Science fiction has always fascinated me. Since I was a child, I gobbled up all the science fiction novels that fell into my hands. But then film arrived. I don’t remember the order, although I know that the first was Star Wars. And it changed everything. Alien. Blade Runner. Close Encounters of the Third Kind. The Thing. Star Trek. Matrix. Metropolis. The War of the Worlds. Invasion of the Body Snatchers. Contact. Minority Report. Total Recall. 2001. Moon. Independence Day. Terminator. Predator… All of them… new and old. Good, bad, mediocre… My new goal in life was to get involved in something like this. Movies. Sci-fi. Ideas.
And so, a few months ago several points connected. I had just finished reading a novel by Santiago Roncagliolo, So close to life, which had really caught my attention. The story was set in a science fiction universe, but the style was really original. It also openly discussed love. And robots. And love between robots. And this mix had something very special. Something that worked. Roncagliolo’s novel managed to strip some of the main questions of science fiction of technological paraphernalia: What is life? How is life created? Can an artificial being love? Or, is it precisely this ability to love that makes us human beings?...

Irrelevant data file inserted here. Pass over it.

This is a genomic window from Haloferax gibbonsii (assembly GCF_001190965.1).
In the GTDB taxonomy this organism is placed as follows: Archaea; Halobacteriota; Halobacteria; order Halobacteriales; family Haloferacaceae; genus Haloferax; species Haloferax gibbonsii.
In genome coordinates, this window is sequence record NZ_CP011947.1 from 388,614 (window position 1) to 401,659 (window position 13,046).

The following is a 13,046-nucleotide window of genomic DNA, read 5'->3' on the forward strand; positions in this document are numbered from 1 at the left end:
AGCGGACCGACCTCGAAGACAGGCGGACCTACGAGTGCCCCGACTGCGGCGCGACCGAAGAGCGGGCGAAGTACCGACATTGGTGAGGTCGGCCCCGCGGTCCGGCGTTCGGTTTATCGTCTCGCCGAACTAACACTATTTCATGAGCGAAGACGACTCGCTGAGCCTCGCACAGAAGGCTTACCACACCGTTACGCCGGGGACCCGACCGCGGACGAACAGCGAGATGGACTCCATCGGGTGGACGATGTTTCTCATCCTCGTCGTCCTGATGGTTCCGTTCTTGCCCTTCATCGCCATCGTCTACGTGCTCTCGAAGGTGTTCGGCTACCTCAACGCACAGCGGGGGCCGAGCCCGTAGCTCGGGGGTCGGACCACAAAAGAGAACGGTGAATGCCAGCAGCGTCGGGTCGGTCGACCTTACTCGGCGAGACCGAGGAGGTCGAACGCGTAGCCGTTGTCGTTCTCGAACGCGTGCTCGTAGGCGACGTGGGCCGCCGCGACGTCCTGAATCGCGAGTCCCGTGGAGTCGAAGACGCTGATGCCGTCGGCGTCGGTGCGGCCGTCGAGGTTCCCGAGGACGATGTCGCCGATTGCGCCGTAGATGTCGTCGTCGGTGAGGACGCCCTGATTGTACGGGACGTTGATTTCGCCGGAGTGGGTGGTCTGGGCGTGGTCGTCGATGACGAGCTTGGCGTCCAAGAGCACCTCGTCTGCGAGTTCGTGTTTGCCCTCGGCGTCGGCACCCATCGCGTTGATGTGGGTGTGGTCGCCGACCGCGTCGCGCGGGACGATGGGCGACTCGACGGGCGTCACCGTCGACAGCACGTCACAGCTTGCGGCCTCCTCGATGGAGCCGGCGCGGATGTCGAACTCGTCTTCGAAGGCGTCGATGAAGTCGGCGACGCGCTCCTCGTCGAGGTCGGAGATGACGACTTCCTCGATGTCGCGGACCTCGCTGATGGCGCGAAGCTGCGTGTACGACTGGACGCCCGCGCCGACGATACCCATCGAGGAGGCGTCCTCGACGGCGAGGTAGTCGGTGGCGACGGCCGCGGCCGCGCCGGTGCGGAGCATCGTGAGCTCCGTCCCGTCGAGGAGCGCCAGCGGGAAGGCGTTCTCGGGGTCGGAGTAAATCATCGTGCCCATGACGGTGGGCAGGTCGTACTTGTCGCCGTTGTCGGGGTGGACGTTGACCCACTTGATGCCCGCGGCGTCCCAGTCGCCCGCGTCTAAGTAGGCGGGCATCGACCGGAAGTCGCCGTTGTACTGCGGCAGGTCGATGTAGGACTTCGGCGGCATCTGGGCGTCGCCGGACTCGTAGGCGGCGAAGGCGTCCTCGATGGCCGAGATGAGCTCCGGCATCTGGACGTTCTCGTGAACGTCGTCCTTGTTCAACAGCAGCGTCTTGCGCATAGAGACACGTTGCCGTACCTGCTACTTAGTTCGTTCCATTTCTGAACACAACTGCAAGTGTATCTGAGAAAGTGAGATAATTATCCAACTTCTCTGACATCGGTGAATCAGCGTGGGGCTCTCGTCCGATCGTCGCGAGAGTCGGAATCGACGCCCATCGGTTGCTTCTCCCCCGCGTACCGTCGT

These questions of course remain unanswered… But the underlying questions that they led to began to outline a plot in my mind, set in the everyday and poetic future life described by Roncagliolo. What would happen if two robots, which are unaware that they are machines, fell in love? What if, in spite of talking about robots, the story transcends the strict scientific spirit, which is some times assumed in science fiction? What if we talk about love? Because love is life. And life is love.